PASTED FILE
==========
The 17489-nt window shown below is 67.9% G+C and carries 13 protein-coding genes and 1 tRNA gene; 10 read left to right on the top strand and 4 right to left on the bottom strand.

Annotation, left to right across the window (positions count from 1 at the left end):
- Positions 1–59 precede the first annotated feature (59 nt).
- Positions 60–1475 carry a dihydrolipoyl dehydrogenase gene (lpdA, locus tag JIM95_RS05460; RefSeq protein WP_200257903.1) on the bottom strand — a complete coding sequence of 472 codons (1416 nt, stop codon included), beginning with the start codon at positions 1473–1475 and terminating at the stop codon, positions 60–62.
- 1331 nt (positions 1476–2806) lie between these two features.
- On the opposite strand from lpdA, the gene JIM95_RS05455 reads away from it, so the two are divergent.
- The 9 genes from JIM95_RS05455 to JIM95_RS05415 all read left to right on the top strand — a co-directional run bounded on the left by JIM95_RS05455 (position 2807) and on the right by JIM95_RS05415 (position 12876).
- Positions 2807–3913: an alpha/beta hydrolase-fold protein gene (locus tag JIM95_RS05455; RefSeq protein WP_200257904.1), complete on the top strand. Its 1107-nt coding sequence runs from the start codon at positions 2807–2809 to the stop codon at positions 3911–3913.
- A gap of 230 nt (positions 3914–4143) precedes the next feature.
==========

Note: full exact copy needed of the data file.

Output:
The 17489-nt window shown below is 67.9% G+C and carries 13 protein-coding genes and 1 tRNA gene; 10 read left to right on the top strand and 4 right to left on the bottom strand.

Annotation, left to right across the window (positions count from 1 at the left end):
- Positions 1–59 precede the first annotated feature (59 nt).
- Positions 60–1475 carry a dihydrolipoyl dehydrogenase gene (lpdA, locus tag JIM95_RS05460; RefSeq protein WP_200257903.1) on the bottom strand — a complete coding sequence of 472 codons (1416 nt, stop codon included), beginning with the start codon at positions 1473–1475 and terminating at the stop codon, positions 60–62.
- 1331 nt (positions 1476–2806) lie between these two features.
- On the opposite strand from lpdA, the gene JIM95_RS05455 reads away from it, so the two are divergent.
- The 9 genes from JIM95_RS05455 to JIM95_RS05415 all read left to right on the top strand — a co-directional run bounded on the left by JIM95_RS05455 (position 2807) and on the right by JIM95_RS05415 (position 12876).
- Positions 2807–3913: an alpha/beta hydrolase-fold protein gene (locus tag JIM95_RS05455; RefSeq protein WP_200257904.1), complete on the top strand. Its 1107-nt coding sequence runs from the start codon at positions 2807–2809 to the stop codon at positions 3911–3913.
- A gap of 230 nt (positions 3914–4143) precedes the next feature.